The food safety management system (FSMS), called Icicle, offers users algorithms that suggest processes and hazards when creating and managing food safety programs.
Such suggestions should always be verified by a food safety professional, said the firm.
The system does not suggest the likelihood or severity of a hazard but as the data set continues to grow, this will become possible, Icicle creator Steven Burton told FoodQualityNews.
“Icicle has direct applications that can help to prevent food fraud, and this is related to inventory control, process modelling and the traceability function,” he said.
“By capturing the flow of ingredients, materials and packaging through the system and the product output, calculations can easily be done to determine if enough inventory has been received to account for the product output by capturing multiple steps within the supply chain.
“It will even become possible to verify or to reconcile receipts against shipments and, in some jurisdictions, especially China, this is a capability of critical importance.”
With the Food Safety Modernization Act (FSMA) and other regulations, achieving compliance is increasingly difficult for producers who must identify and control many processes and hazards under HACCP and HARPC requirements.
Icicle generates suggestions for ingredients, materials, packaging, and process steps, helping educate food safety professionals and saving industry time in achieving compliance.
The firm said previously companies had to sort through hundreds of hazards to try and identify the correct ones.
As the system grows, the suggestions will become more comprehensive and complete, said Icicle.
“The next step is to immediately choose whether the hazard is accepted and then to use Icicle’s hazard analysis workflow to allow the system to guide the user to determine how the hazard should be controlled,” said Burton.
When asked how it establishes ‘normality’, Burton said it has an ingredient database which it uses to data mine its database with propriety algorithms that it has developed to provide guidance.
“We look at best practices from existing organizations, after vetting them, and offer users suggestions based on a number of parameters including facility type and the nature of the ingredients, materials, packaging and process steps involved.”
Burton said attributes like pack size are not inherently related to process steps and there is commonality among processes regardless of individual parameters.
“In other words, if you have a production line producing one liter or four liter jugs of milk, the process steps are actually the same. The purpose of process suggestion is not to capture every outlier but provide suggestions as to the core processes based on facility type.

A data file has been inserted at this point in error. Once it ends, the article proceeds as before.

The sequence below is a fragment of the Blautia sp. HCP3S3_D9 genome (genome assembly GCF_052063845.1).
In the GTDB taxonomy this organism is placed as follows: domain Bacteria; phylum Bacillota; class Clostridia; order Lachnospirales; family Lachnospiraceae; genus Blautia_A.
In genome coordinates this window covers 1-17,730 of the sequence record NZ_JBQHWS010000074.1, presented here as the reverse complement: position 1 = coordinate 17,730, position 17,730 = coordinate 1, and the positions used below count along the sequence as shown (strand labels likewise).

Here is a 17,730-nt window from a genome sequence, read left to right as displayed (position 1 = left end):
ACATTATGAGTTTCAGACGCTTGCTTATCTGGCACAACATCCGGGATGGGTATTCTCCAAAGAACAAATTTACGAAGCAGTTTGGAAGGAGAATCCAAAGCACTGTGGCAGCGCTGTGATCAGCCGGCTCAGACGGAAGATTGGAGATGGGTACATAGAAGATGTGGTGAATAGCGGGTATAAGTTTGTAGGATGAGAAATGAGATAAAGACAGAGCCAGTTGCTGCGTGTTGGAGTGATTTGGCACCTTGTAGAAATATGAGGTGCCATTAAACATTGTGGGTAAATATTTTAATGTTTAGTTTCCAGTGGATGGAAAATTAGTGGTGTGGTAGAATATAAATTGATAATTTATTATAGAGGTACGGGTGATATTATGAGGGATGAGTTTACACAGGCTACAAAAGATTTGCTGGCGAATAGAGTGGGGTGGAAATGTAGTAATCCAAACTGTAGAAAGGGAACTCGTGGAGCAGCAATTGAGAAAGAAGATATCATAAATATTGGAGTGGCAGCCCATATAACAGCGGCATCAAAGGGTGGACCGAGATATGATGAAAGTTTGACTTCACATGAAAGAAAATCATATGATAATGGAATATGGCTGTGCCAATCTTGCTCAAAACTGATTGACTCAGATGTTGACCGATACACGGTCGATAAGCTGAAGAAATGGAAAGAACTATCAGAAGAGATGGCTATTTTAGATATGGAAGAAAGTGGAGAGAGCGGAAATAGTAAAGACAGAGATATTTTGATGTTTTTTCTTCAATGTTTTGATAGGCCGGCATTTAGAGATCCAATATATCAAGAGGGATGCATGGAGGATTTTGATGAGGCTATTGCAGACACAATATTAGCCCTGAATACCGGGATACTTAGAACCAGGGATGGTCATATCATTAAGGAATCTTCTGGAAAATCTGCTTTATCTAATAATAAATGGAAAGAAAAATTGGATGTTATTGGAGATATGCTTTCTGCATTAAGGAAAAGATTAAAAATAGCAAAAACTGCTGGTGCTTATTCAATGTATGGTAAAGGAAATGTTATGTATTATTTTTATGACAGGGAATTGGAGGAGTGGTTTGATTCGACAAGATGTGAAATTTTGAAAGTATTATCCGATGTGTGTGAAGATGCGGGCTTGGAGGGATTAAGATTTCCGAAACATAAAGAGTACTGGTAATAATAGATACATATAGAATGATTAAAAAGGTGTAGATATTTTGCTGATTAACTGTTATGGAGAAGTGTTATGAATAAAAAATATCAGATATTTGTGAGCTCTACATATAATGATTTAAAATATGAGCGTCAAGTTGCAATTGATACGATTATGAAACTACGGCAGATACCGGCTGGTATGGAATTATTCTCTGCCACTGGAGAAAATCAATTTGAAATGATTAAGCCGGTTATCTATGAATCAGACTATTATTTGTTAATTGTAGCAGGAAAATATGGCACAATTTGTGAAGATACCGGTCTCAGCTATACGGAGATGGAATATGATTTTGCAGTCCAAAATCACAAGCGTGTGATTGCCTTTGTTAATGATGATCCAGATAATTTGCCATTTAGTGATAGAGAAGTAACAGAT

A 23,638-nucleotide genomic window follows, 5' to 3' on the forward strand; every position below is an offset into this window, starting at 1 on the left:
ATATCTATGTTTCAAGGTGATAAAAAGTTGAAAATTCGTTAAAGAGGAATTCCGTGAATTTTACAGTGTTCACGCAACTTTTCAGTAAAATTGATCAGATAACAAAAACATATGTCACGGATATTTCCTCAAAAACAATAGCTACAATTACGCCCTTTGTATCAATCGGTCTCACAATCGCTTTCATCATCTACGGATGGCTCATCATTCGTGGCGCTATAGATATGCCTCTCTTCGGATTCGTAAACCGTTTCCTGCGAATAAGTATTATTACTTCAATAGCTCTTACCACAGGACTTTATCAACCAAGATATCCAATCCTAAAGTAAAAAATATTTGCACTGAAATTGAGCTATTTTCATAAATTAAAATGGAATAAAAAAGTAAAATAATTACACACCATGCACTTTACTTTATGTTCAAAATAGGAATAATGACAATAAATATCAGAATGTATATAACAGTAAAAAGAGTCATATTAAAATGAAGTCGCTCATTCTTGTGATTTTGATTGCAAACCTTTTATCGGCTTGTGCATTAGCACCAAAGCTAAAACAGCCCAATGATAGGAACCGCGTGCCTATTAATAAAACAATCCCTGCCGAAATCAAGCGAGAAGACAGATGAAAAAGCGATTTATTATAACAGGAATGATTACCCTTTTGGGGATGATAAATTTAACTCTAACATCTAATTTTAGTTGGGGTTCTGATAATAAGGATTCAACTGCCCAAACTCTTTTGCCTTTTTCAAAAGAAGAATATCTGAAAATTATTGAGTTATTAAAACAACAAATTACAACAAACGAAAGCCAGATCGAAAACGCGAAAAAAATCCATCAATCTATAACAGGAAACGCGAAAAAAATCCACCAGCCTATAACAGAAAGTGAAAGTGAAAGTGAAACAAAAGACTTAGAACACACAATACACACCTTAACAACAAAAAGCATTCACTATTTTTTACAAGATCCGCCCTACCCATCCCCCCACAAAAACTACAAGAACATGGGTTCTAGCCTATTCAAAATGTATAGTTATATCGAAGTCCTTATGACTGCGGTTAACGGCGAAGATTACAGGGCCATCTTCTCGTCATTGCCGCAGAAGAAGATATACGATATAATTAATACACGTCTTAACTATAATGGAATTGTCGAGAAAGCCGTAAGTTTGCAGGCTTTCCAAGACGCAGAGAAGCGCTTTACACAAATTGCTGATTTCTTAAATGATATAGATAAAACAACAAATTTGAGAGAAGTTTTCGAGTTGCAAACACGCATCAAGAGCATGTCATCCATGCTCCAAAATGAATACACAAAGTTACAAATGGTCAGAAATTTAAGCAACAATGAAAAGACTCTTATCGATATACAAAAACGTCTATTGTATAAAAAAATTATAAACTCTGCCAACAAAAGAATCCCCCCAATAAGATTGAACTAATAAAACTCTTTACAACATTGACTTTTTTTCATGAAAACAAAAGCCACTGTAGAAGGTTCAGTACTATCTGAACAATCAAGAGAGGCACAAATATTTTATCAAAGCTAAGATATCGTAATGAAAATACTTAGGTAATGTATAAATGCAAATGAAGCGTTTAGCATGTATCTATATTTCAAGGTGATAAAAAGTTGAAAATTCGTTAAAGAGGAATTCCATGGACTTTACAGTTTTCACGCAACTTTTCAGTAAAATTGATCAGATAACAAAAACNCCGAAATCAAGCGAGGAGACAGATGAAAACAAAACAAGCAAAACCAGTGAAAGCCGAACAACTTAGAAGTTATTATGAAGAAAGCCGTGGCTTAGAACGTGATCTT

“If you’re a poultry processing solution, a baking step doesn’t really make sense nor does mixing. If you’re a bakery, a kill step doesn’t make sense either, but if you take a large body of similar facilities, there is commonality between facilities within that facility type.”
This forms the basis for suggesting processes that might be commonly used in each plant, he said.
“If there is something unusual about the facility that is unique to it, we can easily add this in. By adding smart suggestions, we are not limiting users to only those processes which are suggested but quickly providing a large collection of processes from which they can choose from.”
Burton said it has ‘barely scratched the surface’ in terms of penetrating the market as the vast majority of small and medium-sized companies do not have any food safety software in place.
“A comprehensive food safety solution has four pillars: 1) food safety, 2) quality management, 3) track and trace (traceability) and 4) inventory management,” he said.
“Different establishments generally emphasize one pillar at a time. Ultimately, an effective solution has to incorporate all four because they are intimately related with respect to the flow of products through the production process.
“If you focus on only food safety, for example, you end up doing a lot of duplicated work manually in order to manage other pillars such as traceability. A truly optimized workflow with minimum redundancy needs to touch all four of these areas.”
The nature and character of the workforce is changing especially as the demographic switches towards millennials and gen z, he said.
“Organizations staffed by older workforces often cling to paper systems in much the same way that accountants in the 1970s clung to paper ledgers prior to QuickBooks, but as soon as people that are more comfortable with technology step into those positions, the prospect of perpetuating a paper system will become untenable and undesirable.”